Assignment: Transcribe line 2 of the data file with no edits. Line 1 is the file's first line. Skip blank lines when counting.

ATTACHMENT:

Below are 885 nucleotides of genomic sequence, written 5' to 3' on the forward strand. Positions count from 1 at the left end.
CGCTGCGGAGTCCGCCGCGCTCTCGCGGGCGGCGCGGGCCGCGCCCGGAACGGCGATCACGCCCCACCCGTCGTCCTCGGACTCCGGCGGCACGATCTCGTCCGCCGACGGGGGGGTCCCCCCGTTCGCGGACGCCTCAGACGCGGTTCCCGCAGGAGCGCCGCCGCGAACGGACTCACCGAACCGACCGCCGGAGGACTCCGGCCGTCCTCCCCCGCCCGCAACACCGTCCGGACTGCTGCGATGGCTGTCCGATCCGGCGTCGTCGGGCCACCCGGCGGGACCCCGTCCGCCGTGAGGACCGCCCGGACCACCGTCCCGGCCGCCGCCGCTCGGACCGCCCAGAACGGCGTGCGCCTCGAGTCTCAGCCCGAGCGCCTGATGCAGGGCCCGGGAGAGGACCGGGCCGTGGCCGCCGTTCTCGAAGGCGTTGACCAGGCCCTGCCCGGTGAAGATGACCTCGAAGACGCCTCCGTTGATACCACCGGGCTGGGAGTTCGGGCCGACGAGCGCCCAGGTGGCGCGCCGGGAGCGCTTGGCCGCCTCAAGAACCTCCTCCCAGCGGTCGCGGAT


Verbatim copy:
CGCTGCGGAGTCCGCCGCGCTCTCGCGGGCGGCGCGGGCCGCGCCCGGAACGGCGATCACGCCCCACCCGTCGTCCTCGGACTCCGGCGGCACGATCTCGTCCGCCGACGGGGGGGTCCCCCCGTTCGCGGACGCCTCAGACGCGGTTCCCGCAGGAGCGCCGCCGCGAACGGACTCACCGAACCGACCGCCGGAGGACTCCGGCCGTCCTCCCCCGCCCGCAACACCGTCCGGACTGCTGCGATGGCTGTCCGATCCGGCGTCGTCGGGCCACCCGGCGGGACCCCGTCCGCCGTGAGGACCGCCCGGACCACCGTCCCGGCCGCCGCCGCTCGGACCGCCCAGAACGGCGTGCGCCTCGAGTCTCAGCCCGAGCGCCTGATGCAGGGCCCGGGAGAGGACCGGGCCGTGGCCGCCGTTCTCGAAGGCGTTGACCAGGCCCTGCCCGGTGAAGATGACCTCGAAGACGCCTCCGTTGATACCACCGGGCTGGGAGTTCGGGCCGACGAGCGCCCAGGTGGCGCGCCGGGAGCGCTTGGCCGCCTCAAGAACCTCCTCCCAGCGGTCGCGGAT